Gov. Greg Abbott’s fundraising letter last week drew national attention for its Trump-like rhetoric regarding immigration and for its spectacularly unfortunate timing.
The letter began by saying “If we’re going to DEFEND Texas, we’ll need to take matters into our own hands.”
DEFEND Texas from what? From a plot by “socialists like Alexandria Ocasio-Cortez” and “the national Democrat machine,” which has “made no secret of the fact that it wants to turn Texas blue.”
The way they intend to do that, of course, is by doing nothing to stop the huge influx of immigrants (“the entire population of Galveston every three weeks”). The governor concluded, “This will lead to a disaster for Texas, both economically and politically.” In other words they want to turn it blue, ruinously, by turning it brown.
The bad timing was that the letter was sent the day before and arrived in mailboxes days after a young North Texas ideologue drove hundreds of miles to El Paso, opening fire on Hispanic shoppers and others at a Walmart close to the border, killing 22 and injuring 24.
Why do I say Abbott should put his mouth where his money is? Because it’s clear he didn’t send that fundraising letter to the people who give him the vast majority of his record-setting political haul.
This fundraising letter asked for amounts of between $35 and $2,500. But 70 percent of Abbott’s money comes from contributions of at least $10,000. He had already hit up those people in the last two weeks of June, following the legislative session during which state officials cannot drag the bag.
In that round, Abbott’s office bragged of raising $12.1 million, the largest post-session haul in his five years as governor. Some 36 of the checks were for six figures, including two for $1 million.
Abbott, who is not up for re-election until 2022, now has more than $26 million in his campaign account, making his latest appeal to the less affluent for an “URGENT contribution” a bit much.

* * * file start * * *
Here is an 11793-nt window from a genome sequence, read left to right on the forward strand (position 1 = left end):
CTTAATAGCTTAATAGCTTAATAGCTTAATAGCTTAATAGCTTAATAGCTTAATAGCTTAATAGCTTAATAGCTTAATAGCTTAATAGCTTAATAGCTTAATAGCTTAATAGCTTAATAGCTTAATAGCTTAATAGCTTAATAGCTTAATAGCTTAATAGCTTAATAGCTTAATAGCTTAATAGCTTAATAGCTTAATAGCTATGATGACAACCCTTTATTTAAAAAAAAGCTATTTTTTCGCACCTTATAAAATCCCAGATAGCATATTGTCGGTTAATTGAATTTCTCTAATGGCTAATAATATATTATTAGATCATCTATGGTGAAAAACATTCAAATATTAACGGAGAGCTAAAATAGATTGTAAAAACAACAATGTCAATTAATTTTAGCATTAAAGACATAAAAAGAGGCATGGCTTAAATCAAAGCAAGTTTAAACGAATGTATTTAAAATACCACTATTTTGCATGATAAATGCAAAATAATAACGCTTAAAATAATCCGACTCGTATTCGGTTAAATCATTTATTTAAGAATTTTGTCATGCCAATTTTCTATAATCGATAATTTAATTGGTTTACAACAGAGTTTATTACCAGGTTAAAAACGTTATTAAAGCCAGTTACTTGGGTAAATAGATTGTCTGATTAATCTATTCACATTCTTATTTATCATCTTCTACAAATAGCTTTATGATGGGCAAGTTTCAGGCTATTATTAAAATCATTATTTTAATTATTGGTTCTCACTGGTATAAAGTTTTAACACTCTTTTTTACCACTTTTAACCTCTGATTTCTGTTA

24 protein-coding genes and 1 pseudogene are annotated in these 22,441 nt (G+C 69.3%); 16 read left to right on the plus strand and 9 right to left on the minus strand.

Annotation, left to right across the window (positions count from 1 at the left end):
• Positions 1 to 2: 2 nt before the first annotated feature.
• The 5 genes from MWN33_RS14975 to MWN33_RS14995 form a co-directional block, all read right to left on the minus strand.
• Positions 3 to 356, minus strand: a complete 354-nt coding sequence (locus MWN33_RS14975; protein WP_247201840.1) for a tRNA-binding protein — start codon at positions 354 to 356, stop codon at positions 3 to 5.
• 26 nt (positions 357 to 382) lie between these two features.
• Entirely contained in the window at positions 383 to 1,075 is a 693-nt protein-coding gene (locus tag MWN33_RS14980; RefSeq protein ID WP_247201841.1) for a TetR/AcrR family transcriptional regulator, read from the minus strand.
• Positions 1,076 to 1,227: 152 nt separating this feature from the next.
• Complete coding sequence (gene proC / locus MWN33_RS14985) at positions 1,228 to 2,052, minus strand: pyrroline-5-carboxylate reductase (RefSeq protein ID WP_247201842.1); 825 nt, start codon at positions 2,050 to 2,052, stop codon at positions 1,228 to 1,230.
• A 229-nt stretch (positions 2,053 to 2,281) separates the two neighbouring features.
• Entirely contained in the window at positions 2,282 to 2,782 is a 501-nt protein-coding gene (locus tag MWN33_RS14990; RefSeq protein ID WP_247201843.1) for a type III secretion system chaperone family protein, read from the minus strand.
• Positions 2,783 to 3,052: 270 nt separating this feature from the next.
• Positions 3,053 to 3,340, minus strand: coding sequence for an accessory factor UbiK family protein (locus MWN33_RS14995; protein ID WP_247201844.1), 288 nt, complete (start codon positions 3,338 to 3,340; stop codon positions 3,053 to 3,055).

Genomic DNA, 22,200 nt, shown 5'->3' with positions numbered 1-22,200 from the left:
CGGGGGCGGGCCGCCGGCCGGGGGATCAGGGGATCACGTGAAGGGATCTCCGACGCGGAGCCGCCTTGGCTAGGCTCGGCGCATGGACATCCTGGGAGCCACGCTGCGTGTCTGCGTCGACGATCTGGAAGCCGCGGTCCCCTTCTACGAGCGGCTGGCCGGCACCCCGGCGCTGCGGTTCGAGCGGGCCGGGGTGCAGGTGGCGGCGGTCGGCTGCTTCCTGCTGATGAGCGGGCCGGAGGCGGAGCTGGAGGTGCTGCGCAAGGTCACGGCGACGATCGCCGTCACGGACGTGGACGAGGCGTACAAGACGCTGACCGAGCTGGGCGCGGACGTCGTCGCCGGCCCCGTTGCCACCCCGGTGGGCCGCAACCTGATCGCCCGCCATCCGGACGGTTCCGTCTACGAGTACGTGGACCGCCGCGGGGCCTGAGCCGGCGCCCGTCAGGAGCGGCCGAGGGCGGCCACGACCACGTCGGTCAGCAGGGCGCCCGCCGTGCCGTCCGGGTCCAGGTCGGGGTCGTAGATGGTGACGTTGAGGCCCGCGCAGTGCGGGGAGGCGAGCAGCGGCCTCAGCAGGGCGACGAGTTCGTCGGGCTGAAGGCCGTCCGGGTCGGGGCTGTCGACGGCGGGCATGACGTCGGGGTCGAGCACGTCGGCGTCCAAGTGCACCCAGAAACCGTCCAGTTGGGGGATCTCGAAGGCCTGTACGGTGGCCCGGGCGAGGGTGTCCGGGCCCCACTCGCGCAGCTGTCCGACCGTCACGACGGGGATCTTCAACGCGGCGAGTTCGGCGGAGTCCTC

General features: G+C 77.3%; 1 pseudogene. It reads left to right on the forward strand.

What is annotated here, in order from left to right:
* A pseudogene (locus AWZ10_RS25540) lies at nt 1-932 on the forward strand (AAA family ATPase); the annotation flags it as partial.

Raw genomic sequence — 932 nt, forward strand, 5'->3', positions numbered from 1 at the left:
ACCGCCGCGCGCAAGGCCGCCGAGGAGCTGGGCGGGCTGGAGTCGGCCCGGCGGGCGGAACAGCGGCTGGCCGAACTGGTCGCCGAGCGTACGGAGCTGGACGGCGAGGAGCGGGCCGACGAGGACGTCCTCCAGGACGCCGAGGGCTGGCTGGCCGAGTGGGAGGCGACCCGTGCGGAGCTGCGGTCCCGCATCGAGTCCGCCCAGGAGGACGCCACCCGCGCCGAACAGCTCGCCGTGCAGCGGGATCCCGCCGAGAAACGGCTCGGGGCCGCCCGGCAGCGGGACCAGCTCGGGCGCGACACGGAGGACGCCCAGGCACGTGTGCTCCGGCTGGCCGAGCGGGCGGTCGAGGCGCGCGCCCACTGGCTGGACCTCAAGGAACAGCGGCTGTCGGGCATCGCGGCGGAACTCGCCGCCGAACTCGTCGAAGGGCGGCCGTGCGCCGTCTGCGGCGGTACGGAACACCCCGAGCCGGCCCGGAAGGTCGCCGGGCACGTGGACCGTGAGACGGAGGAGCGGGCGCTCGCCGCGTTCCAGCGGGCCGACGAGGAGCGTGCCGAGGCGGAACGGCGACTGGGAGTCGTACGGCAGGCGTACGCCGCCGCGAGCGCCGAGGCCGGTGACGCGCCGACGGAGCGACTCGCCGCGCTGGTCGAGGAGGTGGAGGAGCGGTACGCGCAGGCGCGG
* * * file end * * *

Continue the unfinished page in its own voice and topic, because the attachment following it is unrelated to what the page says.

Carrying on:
But we know the latest letter didn’t go out to the heavy hitters for another reason. The heavy hitters include two classes of rich folks. Both understand that the Texas economy, and therefore their wealth, depends on immigration.
The first includes folks like Tilman Fertitta, who gave Abbott $450,000 during the 2018 election cycle. Fertitta’s $3 billion empire includes hundreds of restaurants that depend heavily on immigrant labor, including undocumented workers. After one of those restaurants was raided, Fertitta argued that the workers he had to fire would simply go to work for the competition or go on food stamps.
Richard Weekley ($125,000) co-founded a giant homebuilding company, part of a sector that would be crippled without immigrant labor. At least a quarter of construction workers in Texas are undocumented. I’ve heard complaints from Anglo construction workers who say that they can’t get a supervisor’s job if they don’t speak Spanish.
Texas Realtors gave Abbott $200,000, and the Associated General Contractors of Texas gave $191,000.
“Texas lives on immigrant labor,” Jeff Nielsen, executive vice president of the Houston Contractors Association, told the Houston Chronicle. “Our economy is the way it is partly because cost of living is cheap and the reason for that is labor is cheap.”